Venezuela’s legislature starts debate Tuesday on granting special powers to President Nicolas Maduro for use fighting corruption, a move opponents say could lead to witch hunts.
Just two months before crucial municipal elections, elected leftist Maduro will personally ask the National Assembly to grant him power to toughen laws on corruption.
But the measure is one vote short of the number needed for approval under the country’s constitution. And complaints have already started surfacing from opposition and independent legislators that they have been pressured to cast the missing vote.
To pass the act, which authorizes the president to issue “decrees with the force of law” three-fifths of the 165 National Assembly deputies must approve the measure.
The president announced Friday that he will also use the measure to address an “economic war” he claims is being waged against his government, as Venezuela faces record inflation and product shortages, which Maduro blames on the opposition and private entrepreneurs.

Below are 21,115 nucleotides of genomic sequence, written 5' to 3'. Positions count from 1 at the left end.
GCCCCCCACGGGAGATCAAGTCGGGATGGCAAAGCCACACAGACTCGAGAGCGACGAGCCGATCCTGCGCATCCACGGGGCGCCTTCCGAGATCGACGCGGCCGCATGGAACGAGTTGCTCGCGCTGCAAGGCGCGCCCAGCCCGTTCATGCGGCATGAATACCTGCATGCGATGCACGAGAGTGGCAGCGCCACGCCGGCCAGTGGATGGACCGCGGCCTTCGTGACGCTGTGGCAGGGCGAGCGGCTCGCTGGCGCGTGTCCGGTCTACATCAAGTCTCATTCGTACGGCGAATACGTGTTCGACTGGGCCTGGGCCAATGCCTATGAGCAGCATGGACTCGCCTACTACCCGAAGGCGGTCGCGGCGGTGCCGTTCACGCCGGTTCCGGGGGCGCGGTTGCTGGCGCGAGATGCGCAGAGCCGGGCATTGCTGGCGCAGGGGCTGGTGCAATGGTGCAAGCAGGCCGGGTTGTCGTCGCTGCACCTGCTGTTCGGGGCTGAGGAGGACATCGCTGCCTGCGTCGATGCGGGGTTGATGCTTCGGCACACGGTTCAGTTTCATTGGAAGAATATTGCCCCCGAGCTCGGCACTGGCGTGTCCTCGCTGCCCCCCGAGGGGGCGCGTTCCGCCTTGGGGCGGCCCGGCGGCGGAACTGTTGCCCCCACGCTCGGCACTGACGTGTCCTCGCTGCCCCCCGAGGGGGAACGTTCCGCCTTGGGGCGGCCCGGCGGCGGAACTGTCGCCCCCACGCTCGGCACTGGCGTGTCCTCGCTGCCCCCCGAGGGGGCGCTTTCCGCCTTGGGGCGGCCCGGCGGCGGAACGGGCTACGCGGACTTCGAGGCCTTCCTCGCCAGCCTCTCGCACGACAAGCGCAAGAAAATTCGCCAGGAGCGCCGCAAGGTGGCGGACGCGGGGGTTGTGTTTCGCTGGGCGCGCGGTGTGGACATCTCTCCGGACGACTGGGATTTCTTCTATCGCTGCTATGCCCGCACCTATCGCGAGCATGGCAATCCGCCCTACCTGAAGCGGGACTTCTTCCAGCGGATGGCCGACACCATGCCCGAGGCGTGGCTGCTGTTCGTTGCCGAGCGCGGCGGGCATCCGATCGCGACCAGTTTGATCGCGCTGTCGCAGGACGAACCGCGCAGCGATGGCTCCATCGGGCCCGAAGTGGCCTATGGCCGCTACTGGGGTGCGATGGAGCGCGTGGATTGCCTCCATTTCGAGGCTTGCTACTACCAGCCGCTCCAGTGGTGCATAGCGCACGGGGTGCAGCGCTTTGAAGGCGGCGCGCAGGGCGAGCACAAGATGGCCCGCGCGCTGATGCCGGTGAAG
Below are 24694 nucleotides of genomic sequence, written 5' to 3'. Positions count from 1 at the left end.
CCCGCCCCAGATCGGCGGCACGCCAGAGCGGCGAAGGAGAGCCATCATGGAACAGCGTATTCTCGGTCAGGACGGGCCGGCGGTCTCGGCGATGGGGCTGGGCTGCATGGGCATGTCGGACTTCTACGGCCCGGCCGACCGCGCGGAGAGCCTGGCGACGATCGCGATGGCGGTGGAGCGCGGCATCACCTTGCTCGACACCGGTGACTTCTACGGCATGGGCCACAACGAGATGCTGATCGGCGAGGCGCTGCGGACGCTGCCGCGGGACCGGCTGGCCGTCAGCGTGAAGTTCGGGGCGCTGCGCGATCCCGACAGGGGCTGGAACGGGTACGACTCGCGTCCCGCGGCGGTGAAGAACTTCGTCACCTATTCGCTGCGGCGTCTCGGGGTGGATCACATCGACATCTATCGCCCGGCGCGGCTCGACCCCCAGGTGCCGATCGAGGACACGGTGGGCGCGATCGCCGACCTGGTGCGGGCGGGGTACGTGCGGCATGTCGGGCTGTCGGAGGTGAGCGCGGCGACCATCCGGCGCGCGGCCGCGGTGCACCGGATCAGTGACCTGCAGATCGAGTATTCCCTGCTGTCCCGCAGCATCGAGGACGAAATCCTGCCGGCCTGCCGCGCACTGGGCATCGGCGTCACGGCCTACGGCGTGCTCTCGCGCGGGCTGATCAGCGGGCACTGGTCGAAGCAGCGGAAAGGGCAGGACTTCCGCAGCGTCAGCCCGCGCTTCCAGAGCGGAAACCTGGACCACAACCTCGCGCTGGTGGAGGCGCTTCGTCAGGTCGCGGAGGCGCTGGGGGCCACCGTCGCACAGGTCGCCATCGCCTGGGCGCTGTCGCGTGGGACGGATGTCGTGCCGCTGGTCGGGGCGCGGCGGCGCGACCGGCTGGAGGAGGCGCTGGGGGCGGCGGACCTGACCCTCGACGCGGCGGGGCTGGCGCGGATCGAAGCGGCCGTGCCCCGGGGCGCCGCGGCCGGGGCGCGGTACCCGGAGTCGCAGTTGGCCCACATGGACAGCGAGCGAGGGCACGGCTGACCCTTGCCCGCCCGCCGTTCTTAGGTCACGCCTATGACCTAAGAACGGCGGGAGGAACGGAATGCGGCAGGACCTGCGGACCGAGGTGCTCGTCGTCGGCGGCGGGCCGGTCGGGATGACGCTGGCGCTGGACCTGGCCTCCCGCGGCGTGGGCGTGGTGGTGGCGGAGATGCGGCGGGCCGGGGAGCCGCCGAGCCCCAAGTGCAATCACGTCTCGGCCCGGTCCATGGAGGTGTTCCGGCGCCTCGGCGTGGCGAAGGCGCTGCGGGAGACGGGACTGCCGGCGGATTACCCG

Weeks ago, Maduro ignited political debate when he accused opposition leader and Miranda state governor, Henrique Capriles, of covering up corruption.
In turn, Capriles, who lost the presidential election to Maduro by less than 1.5 percent, dared the government to imprison him and accused the president of corruption — and using his fight against bribery to persecute the governor.
Capriles holds that Maduro seeks to weaken the opposition with an eye on the December 8 elections, which Capriles says are a “referendum” on the socialist government.
The National Assembly has already prosecuted two opposition deputies for corruption. Meanwhile, the Venezuelan justice system is investigating two opposition governors and opposition leader Leopoldo Lopez.
Maduro said that “there are no untouchables” in his crusade against corruption, citing several examples of his own officials being arrested.
Former Venezuela president Hugo Chavez, who died on March 5, used special power to legislate in 2000, 2001, 2008 and 2010, periods when more than 200 laws where enacted.
Venezuela ranks 165 on a list of 176 countries in terms of its success in fighting corruption, according to an index compiled by Transparency International, released last December.
[Image via Agence France-Presse]